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Author Topic: Albert King Sessions?  (Read 3474 times)

claudemorrow

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Albert King Sessions?
« on: February 21, 2005, 01:19:25 pm »

Hello Terry! How are you? Just curious if you recall any Albert King Sessions.  I toured with Albert (as rhythmn & backup lead guitarist) from about 1979 to 1981 and it was quite an experience. I never did any studio sessions with him, just road gigs.
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compasspnt

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Re: Albert King Sessions?
« Reply #1 on: February 21, 2005, 06:34:27 pm »

claudemorrow wrote on Mon, 21 February 2005 13:19

Hello Terry! How are you? Just curious if you recall any Albert King Sessions.



A)  Fine, thanks.

B)

Albert King was very special to me.  I first worked with him when I was VERY young, and just getting started at Stax.  Albert came in to that first session, and was not pleased to find such a "young punk" engineering his work.  I must say that he was already well known for his gruffness, and his dissatisfaction at whatever was going on.

But I was very excited, and determined to make it work.  I was a big blues fan, and to me, Albert King was a god!  The very first thing we were to do was to overdub a vocal on a track previously recorded by the Stax rhythm section.  This was for an album of Elvis songs, all done by Albert (perhaps not the greatest of his work, but anything by him was worth working on!)

I had set up a U87 and headphones; Albert was not really used to working with cans, though, and he grumbled about it.  Of course, I didn't have a proper level on the vocal as yet, but I had made the normal attempt to get in the "neighbourhood" of the right settings.  I announced over the talkback that I would run down a bit of the track to get levels, and cranked it in motion.  When Albert sang the first few lines, everything was in the red; the levels were way too hot, and the compressor (UA 176 again) was smashing the left end.  As the first verse was finishing, I pretty much had everything under control technically; Albert seemed into it, and I was afraid that if I stopped the tape to begin again, he, not being very used to overdubbing, might get out of the flow of the song.  So I just let it go, and figured I'd come back and get that first, distorted, verse again.  When the song finished, Albert threw down the headphones, and came stomping into the control room, grumbling about something, as always.  "You got that one, then?" he said.  I answered that, yes, I got everything just fine, except for the very first verse, because I had to set the proper volumes and compressor settings first, as I had told him.  He was furious.  "I sang the song, and that's it!  You didn't get it, that's your problem!"  He stomped out.  This was my introduction to the enigmatic man that was Albert King.  By the way, I just had to mix the vocal the way it was, one take, distorted first verse...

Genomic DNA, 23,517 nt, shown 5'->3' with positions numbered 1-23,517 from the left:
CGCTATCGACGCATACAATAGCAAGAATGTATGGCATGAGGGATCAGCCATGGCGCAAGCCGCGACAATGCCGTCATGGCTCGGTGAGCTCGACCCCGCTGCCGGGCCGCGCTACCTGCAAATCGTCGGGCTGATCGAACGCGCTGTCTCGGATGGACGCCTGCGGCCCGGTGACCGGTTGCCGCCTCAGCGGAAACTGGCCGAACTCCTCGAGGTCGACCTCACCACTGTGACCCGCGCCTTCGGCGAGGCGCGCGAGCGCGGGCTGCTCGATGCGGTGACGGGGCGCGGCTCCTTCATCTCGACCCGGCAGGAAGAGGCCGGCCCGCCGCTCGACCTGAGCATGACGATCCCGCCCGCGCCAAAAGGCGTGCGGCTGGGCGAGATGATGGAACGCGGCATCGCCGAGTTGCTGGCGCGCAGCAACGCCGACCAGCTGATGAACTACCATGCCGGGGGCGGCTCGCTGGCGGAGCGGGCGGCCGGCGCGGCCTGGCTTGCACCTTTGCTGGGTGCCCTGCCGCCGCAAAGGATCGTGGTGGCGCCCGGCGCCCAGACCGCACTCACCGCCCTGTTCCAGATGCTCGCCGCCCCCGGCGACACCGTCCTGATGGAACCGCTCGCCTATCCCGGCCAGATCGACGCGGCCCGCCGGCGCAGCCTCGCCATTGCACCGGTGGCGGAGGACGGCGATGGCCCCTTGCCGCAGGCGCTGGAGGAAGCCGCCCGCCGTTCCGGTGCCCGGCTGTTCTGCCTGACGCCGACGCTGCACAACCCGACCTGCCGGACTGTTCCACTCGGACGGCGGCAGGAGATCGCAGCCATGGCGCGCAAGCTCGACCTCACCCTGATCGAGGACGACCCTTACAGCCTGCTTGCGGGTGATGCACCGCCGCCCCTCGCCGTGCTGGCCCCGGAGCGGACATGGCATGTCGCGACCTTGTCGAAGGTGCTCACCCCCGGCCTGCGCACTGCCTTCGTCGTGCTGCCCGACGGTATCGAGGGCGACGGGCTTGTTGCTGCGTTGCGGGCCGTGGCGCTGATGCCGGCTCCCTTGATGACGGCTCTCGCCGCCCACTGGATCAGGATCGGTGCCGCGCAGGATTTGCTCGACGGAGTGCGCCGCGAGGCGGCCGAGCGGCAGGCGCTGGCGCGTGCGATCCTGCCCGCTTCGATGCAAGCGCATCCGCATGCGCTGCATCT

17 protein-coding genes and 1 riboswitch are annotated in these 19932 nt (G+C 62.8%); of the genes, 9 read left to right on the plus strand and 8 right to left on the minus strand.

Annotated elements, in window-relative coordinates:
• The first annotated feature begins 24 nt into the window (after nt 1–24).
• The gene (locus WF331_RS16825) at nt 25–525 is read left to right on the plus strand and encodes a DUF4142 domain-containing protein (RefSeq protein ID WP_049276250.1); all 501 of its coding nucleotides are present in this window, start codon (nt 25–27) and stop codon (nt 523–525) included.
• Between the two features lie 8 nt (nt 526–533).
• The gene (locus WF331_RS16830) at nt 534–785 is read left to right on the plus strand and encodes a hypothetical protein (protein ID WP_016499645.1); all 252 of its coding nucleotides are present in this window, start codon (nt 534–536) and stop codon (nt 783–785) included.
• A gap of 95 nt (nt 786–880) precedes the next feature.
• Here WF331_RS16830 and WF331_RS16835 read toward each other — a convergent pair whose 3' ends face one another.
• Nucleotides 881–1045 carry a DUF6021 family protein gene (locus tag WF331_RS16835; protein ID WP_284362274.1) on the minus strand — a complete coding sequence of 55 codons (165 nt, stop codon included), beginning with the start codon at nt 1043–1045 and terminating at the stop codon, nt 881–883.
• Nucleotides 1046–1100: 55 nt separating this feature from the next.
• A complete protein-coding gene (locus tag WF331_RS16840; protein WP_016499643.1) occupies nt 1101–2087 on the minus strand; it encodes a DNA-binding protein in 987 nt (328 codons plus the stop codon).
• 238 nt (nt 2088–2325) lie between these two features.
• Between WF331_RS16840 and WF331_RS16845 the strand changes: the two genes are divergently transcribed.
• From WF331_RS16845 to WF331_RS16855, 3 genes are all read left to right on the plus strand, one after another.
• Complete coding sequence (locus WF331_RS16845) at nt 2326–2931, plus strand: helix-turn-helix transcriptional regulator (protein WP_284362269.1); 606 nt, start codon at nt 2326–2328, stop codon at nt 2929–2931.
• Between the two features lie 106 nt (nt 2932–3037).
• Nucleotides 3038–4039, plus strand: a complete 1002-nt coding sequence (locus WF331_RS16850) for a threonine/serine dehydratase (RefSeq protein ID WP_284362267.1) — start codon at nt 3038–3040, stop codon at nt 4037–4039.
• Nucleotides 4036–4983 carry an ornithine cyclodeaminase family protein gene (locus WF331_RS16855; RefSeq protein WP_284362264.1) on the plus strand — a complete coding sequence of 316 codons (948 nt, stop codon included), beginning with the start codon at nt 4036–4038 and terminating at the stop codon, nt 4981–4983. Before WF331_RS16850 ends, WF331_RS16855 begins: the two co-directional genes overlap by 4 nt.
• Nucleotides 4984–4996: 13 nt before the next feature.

But over the years, Albert and I grew somewhat close, at least partially as close as was possible with him.  He was really a good man.  He loved music, but he loved farming even more.  He had his own farm north of Memphis, which he would plow himself, sometimes even with mules!  He also sometimes drove his own bus on the road.  And all of his griping was actually endearing, in a strange manner; it was just his way.

I mixed several of his albums, including the Live Wire/Blues Power, which was recorded by our great Stax engineer, Ron Capone.
And I recorded him and his guitar many times in the studio.

A great side story concerning Albert's early Stax years concerns his awesome recording of "Cold feet."  During this song, Albert is heard not singing, but only talking, grumbling about various things.  Most people think it was a very cool, planned thing, but in actuality, he didn't know the vocal mic was live, and thought he was playing a blues instrumental...the grumbling and griping were for real!

Somewhere in the mid 80's, I was visiting a vintage guitar shop in Memphis, which was owned by a good friend of mine.  My friend wasn't there at the time, but his guitar technician was watching the store.  I saw a beaten up, tattered old Gibson Flying V case in the corner..."What's that?" I asked.  I was informed that it was Albert King's guitar case...his U-Haul type trailer, in which he carried his gear, had been in a flood, and all of the equipment had gotten wet; he had brought his guitar in to have it checked, dried out, and repaired, if necessary.  The guitar needed a bit of work, but the case was not in good condition at all.  So they gave him a new Flying V case, and he just left the old one he had used for so many years lying there.  I jumped on this, and offered to buy it; the technician didn't really know what to charge, so I offered $50, and he took it (my friend the shop owner was peeved later that it was sold at all!)  I have kept this case, which has the imprint of Albert's guitar, an old photograph, and an envelope from "The Watchtower" inside it, always in my main control room, as an inspiration.  Many guitarists have "worshipped" at this shrine.  I once removed it when a Jimmy Buffett session was coming in, because it looks so beaten up...but nothing in the control room worked right.  Suddenly I  flashed on the case...the "mojo"  was gone.  So I  announced what the problem was, and the solution.  I returned the case to it's proper position, and everything worked fine from then on!  Sometimes you just have to get your priorities straight!